If you’ve read passed blogs you’ll know I often use two tools alongside one another at the same time meaning saws, planes scrapers and such. Using two planes alternately and then two or three card scrapers and even two #80 scrapers in quick succession one after the other leads to economy of time and effort, mainly because you can have them all set differently, even slightly so heavy cuts with one and lighter with another mans minimal resets and of course two planes give at least twice the use time. Anyway, I find it’s the most economical time wise and of course with card scrapers it gives them time to cool rather than burning your thumbs when you have large areas to finesse. With the planes it’s a question of keeping one for the very final strokes set fine and kept pristinely sharp. The planes may be both number 4s or a combo of 3 and 4 or 4 and 5, my call, and planes chosen according to wood type, size of surface and so on. With one plane finely set, the smoother, the second is more coarsely set and may well be sharpened to a lower level of sharpness, perhaps only 250 grit. Try it. You’ll be surprised how well it cuts. This I call ‘step refining’. Switching in steps and stages means I sharpen two or more tools at the same break and get back to task for longer periods of refining work.
The day before yesterday I picked up a few secondhand tools from a local charity shop that seemed very charitable. I bought ten pieces for £4.50 and that included the wooden spokeshave I sharpened and used throughout the current project. Here’s the thing. This spokeshave is made from beech, the single most commonly used wood for planes and spokeshaves. It’s a resilient wood, strong and durable, easy to work and shape with other hand tools. This one was made by James Howarth of tool making fame in the former Sheffield of old. I could never guess at how many they made but it such a very good plane type. Of course you may want to make your own and we did make an adjustable type last year so you could make one yourself by going here. The thing I looked for was wear on the wood just before the blade where it meets the wooden forepart. Then I look at the blade itself to see if it has been abused by some previous user ramming it into unsuited material containing grit or even nails. There was very little wear to this either. Two obvious worm holes in the wood that’s all. It took me few minutes to sharpen up. Oh, the other thing to look for is the tightness of the tangs in the square and tapered tang holes. It was nice and tight with no signs of rusting between the wood and the tangs. Rust usually indicates fusion twixt the two elements and when tapping the tangs to loosen the blade, breakage often occurs in the wood or even sometimes the steel across the blade. Loading the blade and peeling off the first shavings was magic. There is no other sensation like a wooden spokeshave where the blade is the sole of the plane and all seems so frictionless, light and effortless.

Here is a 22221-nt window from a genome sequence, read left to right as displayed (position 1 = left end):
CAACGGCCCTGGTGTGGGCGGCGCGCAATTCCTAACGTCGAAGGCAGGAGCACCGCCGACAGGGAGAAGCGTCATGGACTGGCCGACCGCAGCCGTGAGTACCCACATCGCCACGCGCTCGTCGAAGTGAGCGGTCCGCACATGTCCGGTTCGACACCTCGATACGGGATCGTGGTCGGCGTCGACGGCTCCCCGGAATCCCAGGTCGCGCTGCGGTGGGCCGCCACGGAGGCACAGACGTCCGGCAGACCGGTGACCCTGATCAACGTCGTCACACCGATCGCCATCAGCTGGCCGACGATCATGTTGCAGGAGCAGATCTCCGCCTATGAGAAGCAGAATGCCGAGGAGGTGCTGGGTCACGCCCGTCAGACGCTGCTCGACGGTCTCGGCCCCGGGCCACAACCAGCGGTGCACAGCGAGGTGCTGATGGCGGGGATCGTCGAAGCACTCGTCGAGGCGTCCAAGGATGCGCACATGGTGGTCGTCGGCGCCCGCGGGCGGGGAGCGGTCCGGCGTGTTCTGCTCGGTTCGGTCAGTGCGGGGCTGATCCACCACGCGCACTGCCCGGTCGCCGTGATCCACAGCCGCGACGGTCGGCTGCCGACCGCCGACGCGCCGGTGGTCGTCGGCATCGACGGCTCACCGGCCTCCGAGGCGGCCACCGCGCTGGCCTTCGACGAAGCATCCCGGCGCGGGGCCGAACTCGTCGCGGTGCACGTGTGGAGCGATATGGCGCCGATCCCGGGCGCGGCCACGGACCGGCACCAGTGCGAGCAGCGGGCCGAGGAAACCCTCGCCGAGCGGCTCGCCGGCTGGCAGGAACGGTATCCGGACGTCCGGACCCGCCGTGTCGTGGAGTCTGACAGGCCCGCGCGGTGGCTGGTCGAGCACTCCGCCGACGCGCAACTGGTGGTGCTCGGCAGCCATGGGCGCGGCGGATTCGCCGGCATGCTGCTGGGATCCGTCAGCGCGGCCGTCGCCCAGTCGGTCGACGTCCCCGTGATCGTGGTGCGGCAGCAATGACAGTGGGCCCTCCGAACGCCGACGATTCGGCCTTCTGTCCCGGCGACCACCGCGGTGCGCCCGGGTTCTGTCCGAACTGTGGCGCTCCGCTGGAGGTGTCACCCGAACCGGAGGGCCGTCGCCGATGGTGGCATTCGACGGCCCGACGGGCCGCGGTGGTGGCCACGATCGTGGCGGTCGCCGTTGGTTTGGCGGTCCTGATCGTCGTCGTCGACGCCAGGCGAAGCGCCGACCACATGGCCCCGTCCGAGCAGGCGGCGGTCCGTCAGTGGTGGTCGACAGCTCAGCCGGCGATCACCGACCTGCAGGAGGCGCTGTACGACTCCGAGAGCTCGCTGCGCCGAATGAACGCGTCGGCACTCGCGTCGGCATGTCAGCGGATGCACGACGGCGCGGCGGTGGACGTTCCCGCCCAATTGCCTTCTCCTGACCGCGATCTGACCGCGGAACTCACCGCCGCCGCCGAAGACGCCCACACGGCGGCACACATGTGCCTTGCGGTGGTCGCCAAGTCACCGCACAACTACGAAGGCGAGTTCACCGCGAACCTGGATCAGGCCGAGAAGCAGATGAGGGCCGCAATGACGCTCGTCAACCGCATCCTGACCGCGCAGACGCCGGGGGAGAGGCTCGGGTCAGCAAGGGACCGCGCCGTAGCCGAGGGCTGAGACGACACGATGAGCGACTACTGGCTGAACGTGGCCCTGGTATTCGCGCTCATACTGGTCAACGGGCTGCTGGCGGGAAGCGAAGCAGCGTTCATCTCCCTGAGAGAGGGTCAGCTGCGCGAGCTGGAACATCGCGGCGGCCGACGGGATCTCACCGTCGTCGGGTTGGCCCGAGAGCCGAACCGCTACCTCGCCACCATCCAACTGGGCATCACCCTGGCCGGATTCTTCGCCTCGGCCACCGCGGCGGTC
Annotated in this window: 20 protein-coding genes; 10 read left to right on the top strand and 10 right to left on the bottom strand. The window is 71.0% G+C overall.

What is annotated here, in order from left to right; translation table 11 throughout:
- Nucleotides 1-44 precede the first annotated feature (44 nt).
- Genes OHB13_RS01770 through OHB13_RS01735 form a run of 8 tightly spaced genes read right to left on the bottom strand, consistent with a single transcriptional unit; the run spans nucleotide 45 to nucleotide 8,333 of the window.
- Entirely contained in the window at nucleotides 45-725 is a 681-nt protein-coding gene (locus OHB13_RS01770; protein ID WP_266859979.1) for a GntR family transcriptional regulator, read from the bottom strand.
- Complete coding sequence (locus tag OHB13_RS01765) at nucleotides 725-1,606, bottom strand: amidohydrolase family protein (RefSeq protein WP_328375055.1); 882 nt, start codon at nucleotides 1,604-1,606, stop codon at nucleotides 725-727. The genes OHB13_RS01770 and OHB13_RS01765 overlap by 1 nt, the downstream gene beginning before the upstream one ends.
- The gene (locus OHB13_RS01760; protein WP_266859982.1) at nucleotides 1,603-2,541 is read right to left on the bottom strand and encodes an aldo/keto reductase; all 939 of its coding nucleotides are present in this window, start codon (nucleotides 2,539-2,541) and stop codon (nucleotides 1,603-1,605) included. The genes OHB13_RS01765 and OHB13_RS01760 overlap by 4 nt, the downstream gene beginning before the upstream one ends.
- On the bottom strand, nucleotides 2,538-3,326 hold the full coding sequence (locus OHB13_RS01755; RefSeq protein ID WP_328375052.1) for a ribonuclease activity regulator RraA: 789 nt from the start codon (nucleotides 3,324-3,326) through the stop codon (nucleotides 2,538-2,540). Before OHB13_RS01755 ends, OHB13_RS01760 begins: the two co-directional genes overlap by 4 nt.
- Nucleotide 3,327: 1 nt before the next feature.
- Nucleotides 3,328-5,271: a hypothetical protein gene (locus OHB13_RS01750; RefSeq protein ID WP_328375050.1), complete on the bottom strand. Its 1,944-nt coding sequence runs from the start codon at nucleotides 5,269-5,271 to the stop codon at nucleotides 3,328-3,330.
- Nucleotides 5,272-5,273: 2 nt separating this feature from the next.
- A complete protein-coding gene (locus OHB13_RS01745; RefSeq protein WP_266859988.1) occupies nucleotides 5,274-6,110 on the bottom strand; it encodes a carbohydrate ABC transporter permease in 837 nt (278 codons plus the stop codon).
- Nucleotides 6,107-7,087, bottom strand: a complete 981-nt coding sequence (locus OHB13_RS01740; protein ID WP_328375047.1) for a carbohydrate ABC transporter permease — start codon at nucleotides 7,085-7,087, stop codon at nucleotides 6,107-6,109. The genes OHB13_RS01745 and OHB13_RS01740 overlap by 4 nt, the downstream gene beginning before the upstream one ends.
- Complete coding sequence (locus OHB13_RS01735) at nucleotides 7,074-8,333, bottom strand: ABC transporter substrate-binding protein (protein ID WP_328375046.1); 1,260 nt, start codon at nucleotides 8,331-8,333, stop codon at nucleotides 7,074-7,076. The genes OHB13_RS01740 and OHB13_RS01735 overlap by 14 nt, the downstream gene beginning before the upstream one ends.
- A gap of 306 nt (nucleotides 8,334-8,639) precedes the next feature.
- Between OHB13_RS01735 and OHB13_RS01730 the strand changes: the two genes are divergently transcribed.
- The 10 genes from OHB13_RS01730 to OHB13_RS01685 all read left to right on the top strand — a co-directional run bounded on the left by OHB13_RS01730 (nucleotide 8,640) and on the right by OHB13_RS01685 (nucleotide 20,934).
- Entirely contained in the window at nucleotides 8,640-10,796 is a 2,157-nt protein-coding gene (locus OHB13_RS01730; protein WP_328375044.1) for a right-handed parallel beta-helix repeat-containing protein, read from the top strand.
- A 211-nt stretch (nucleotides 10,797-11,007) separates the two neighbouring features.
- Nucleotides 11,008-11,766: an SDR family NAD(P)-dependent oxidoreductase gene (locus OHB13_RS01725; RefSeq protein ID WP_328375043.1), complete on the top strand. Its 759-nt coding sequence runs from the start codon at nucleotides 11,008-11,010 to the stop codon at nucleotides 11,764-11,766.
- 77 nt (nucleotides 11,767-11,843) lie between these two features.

In truth I am often asked whether these ‘vintage spokeshaves’ are worth having. In my view they of course are. There is nothing like them. For spindles they cut both green and dry wood like a hot knife through butter. But in my view there is still something to the basic #151 running right alongside the wooden versions. Sometimes I follow the wooden ones because there are times when a wooden one can leave something reminiscent of a washboard surface. This skip-jumping is often erroneously named chatter but of course it’s not chatter at all. On my current project there can be no doubt that the wooden one hogs of wood to a chamfer 1/4 wide in just three or four strokes. By using the bevel down #151 spokeshave I can refine the surface to perfection in two extra shallow strokes. From there I am ready to sand and apply finish with only hand sanding alone at 250.